I haven’t been as swept up in the whole “Orange is the New Black” thing as almost everyone else with whom I have come in contact during the last few weeks, be they television and media critics, network and studio executives, or ordinary civilians ranging in age from mid-teens to retirement-ready. But it has been quite a while since such a dramatic cross-section of my personal and professional acquaintances has been so singularly focused on a new series. Of course, that’s just casual observation, and certainly not grounds for identifying a program as the best of anything.
So why am I asserting that “Orange” is the first true hit for Netflix, without benefit of traditional research and audience measurement, the details of which the streaming and DVD service does not make public? Wouldn’t “House of Cards,” the handsomely produced political thriller starring Kevin Spacey -- which recently reaped a whopping nine Emmy Award nominations -- be the more obvious choice? How about “Arrested Development,” which was also acknowledged with Emmy nods and had fans of that long-ago Fox franchise squealing with delight when Netflix brought the show back from the dead and served up a fourth season? For all we know, “Hemlock Grove” might be Netflix’s biggest performer to date, given that it’s a horror show from genre master Eli Roth.
They’re all more logical choices, but I’m going with “Orange,” specifically because it does not have any of the built-in advantages enjoyed by the three series named above, yet seems to be generating just as much talk as any of them, if not more. It doesn’t have a star of Spacey’s magnitude at its center. It isn’t a can’t-lose continuation of a series that has been much-missed by a rabid, ever-growing cult following. And it isn’t located in a genre that practically sells itself on big screens and small.
And so it is that all the fuss over “Orange” is about as pure as it gets, owing 100% to writing, direction, production values and acting, and almost nothing to hype, except for the blazing word of mouth that has made this the must-see series of the summer, at least for those people who subscribe to Netflix or know somebody who does. I have yet to watch all 13 episodes, partly because I have been traveling for most of the summer, partly because I have never cared for movies or television series set in prisons -- and largely because I rarely give over to the increasingly fashionable trend of binge viewing. I prefer to watch most shows one episode at a time, savoring each before moving on to the next. If I’m enjoying it, what’s the rush?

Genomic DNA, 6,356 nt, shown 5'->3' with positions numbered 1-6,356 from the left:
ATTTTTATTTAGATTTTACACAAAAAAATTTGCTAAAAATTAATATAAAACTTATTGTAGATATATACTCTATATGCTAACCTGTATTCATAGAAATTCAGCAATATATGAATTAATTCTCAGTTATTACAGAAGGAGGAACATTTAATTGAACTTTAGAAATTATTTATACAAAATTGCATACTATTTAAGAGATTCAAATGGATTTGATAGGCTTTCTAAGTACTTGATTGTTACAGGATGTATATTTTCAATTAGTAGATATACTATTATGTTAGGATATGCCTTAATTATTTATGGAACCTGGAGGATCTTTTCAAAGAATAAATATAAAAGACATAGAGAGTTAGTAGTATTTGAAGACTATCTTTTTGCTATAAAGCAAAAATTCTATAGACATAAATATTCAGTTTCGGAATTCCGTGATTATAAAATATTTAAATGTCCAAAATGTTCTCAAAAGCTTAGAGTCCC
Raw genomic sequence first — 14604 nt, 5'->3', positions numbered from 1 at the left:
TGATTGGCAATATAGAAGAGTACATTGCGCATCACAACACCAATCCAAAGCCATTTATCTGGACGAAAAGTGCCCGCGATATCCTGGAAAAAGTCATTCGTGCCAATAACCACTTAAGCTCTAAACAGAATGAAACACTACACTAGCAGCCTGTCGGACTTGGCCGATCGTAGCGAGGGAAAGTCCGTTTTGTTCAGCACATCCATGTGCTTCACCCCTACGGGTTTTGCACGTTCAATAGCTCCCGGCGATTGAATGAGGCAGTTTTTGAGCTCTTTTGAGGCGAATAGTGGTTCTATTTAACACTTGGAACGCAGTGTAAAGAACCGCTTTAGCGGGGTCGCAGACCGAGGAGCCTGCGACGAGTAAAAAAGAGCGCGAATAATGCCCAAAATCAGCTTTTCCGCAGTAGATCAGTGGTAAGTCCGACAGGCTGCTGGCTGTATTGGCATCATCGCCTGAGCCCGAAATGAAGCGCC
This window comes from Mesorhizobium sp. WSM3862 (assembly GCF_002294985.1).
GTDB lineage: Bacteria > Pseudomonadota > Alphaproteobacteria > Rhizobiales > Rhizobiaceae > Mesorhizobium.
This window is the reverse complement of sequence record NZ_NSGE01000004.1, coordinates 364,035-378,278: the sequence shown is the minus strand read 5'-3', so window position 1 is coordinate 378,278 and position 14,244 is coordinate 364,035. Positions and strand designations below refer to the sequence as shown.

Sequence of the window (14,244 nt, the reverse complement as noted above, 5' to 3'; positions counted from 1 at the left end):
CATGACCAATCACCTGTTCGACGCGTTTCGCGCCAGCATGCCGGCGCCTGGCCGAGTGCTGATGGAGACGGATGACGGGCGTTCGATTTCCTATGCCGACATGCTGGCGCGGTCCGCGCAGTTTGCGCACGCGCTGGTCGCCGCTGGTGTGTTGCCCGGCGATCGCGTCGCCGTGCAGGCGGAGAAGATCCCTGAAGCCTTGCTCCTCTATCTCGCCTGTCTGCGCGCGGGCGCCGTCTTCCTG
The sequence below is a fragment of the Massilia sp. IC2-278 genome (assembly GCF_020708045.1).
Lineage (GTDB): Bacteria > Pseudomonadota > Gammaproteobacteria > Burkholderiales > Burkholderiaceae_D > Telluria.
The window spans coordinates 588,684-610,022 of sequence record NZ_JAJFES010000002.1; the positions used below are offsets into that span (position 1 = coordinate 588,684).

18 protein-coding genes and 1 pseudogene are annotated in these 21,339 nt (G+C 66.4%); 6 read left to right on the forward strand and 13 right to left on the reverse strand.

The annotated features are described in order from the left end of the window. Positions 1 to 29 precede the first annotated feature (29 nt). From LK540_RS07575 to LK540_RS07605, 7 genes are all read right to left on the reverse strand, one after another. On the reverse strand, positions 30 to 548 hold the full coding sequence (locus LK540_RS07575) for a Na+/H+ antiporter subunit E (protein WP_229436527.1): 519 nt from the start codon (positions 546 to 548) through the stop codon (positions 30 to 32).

Though I have only seen a few episodes, I think “Orange” is a fascinating follow-up project from writer-producer Jenji Kohan, the creator of Showtime’s “Weeds” and a showrunner of uncommonly singular talent. It’s almost a companion piece, in that it explores what might have happened to Mary-Louise Parker’s pot-selling suburban mom Nancy Botwin in “Weeds” had she been sent to the slammer. (Nancy did do time in prison between seasons six and seven but viewers weren’t invited along.) In a star-making turn, Taylor Schilling plays Piper Chapman, a modern woman sent to a medium security prison in the present day for transporting drug money ten years ago for her former lesbian lover. Schilling is surrounded by an incredible company of actresses playing her fellow inmates, with the estimable Kate Mulgrew a standout.
The show “Orange” most reminds me of is “Lost,” which was also about a group of people cut off from the lives they had been leading, grappling with the complexities of their own humanity as they adapt to hostile new surroundings. “Orange” is a comedy-drama hybrid, and therefore lighter than “Lost,” but it shares that adventure-drama’s most distinctive narrative construct, frequently (and very skillfully) time-shifting to the characters’ past lives to illuminate the people they are today.
Significantly, “Orange” is as thought-provoking as it is entertaining, shedding light on the absurdities, inconsistencies and atrocities inherent in our prison system, which drains an unthinkable amount of money from state and federal budgets with almost no appreciable return. Locking away dangerous criminals is one thing; imprisoning one-time lawbreakers who have never harmed anyone and aren’t career criminals is quite another, or so this series seems to suggest. But it is first and foremost a character-driven story in every sense of the word. Coming at a time when so many television networks are responding to concept over characterization, “Orange” is a one-of-a-kind treat, whether or not viewers choose to devour it all at once.